University of Cambridge > Talks.cam > Plant Sciences Research Seminars > Evolution of vitamin B12 auxotrophy determined by methionine synthase isoform

Evolution of vitamin B12 auxotrophy determined by methionine synthase isoform

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Many organisms require vitamins because they provide the precursors to essential enzyme cofactors important for metabolism. The requirement for vitamin B12 differs between diverse groups of organisms. For instance, higher plants and fungi do not require B12 , whereas animals do. Within the algal kingdom, the requirement for B12 differs between closely related species, so these organisms are an interesting group to focus on to try to understand how vitamin auxotrophy may have evolved. In algae vitamin B12 is an essential cofactor for methionine synthase (METH), which is involved in the synthesis of methionine. However, there is an alternative isoform of methionine synthase (METE), which catalyses the same reaction but without B12 . I set out to determine the cellular mechanisms underlying the evolution of vitamin B12 dependence in algae and have compared elements of B12 metabolism in 15 algal species with sequenced genomes. It appears that the methionine synthase isoform is a key determinant in the evolution of vitamin B12 auxotrophy in algae. Furthermore through studies of physiology and gene regulation, we have accumulated data that points to multiple losses of METE as being a key factor in the evolution of B12 dependence in algae. Evidence in support of this theory includes the identification of a METE unitary pseudogene in Volvox carteri, a close relative of C. reinhardtii, which suggests that B12 dependence evolved relatively recently in this lineage. Moreover, the observation that METE expression is repressed by vitamin B12 in a marine diatom, Phaeodactylum tricornutum, provides a mechanism for gene loss and helps to explain the likely cause for the evolution of B12 dependence in algae. Finally, I aim to transform V. carteri with METE from C. reinhardtii to see if this will rescue its B12 -dependent phenotype. Given that eukaryotes must obtain vitamin B12 from prokaryotes, the selective loss of METE in different algal species may have had important physiological and ecological consequences for these lineages.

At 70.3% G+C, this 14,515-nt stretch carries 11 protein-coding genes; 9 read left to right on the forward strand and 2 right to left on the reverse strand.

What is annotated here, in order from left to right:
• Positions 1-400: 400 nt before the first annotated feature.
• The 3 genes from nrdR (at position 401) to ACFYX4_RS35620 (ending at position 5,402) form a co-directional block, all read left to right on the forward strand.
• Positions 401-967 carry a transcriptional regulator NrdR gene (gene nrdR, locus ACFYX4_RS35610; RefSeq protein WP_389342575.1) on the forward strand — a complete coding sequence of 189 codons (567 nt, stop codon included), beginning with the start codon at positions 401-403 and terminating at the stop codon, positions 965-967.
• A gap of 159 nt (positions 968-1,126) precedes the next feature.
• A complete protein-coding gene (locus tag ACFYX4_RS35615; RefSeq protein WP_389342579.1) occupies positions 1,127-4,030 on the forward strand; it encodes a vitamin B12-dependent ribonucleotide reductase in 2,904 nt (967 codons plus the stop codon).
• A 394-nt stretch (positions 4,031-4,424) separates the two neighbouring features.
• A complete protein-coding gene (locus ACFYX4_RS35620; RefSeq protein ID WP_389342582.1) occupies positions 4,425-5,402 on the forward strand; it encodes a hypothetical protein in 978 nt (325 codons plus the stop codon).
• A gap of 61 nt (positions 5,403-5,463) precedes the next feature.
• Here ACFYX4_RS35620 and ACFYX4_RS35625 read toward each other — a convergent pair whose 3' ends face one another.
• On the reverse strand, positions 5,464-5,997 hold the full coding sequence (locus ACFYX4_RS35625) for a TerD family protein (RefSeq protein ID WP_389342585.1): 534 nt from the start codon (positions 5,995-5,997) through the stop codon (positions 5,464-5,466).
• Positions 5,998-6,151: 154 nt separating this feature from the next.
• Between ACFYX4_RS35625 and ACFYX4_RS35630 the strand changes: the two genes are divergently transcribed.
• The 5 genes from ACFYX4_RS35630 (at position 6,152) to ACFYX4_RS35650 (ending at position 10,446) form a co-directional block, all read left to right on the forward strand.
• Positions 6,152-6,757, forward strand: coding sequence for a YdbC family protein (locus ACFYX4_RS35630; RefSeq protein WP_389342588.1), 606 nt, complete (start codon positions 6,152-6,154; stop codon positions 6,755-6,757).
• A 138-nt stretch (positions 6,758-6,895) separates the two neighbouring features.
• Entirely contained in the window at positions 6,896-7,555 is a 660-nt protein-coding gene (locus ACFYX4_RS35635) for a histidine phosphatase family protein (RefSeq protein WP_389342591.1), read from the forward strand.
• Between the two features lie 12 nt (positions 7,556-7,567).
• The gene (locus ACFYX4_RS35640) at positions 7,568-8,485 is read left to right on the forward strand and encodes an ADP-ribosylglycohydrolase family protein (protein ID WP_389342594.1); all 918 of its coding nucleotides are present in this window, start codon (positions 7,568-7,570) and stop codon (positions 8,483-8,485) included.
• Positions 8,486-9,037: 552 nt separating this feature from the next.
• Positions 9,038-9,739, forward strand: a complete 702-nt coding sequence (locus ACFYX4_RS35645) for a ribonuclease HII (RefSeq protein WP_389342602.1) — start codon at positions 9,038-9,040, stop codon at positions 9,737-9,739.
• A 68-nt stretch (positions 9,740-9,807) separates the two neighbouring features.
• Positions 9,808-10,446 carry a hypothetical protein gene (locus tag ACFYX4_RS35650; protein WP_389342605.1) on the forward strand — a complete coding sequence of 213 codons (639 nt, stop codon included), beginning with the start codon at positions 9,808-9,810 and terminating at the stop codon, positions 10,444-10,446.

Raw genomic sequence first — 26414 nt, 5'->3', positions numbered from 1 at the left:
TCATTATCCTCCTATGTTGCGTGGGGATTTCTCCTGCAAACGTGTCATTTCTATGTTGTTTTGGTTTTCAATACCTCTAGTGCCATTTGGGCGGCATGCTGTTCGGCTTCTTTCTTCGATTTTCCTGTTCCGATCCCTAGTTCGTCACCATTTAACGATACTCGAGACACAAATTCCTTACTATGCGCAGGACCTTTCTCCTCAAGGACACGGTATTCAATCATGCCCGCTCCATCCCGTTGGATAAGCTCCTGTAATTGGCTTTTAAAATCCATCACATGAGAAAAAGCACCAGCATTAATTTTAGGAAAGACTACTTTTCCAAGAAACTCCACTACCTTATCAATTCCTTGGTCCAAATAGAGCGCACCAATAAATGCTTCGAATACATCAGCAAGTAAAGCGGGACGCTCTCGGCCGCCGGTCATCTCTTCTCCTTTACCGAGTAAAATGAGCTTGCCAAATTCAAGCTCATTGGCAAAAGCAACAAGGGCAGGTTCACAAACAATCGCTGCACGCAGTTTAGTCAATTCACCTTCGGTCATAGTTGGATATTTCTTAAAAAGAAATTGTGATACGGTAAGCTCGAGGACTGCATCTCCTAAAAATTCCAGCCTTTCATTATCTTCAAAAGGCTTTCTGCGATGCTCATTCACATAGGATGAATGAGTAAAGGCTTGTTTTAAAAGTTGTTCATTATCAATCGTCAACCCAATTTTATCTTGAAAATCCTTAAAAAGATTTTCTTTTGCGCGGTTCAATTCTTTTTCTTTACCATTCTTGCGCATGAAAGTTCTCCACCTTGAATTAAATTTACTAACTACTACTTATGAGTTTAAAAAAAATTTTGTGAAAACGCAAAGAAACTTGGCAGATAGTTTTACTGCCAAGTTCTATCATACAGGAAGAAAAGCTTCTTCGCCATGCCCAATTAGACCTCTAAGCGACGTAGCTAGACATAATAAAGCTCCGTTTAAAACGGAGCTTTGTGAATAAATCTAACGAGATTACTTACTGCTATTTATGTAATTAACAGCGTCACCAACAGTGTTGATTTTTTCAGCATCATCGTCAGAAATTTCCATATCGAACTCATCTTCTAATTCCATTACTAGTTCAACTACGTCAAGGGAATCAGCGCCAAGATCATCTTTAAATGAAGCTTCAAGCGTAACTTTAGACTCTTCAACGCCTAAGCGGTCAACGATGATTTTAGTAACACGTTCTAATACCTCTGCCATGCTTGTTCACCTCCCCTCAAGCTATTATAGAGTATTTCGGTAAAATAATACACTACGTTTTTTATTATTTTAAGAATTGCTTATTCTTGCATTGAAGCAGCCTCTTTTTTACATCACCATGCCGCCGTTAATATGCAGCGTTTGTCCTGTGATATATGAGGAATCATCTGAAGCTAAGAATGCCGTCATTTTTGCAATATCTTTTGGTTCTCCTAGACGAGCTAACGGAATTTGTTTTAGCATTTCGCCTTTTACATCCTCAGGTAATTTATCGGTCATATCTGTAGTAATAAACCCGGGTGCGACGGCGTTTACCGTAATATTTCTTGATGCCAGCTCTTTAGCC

This talk is part of the Plant Sciences Research Seminars series.

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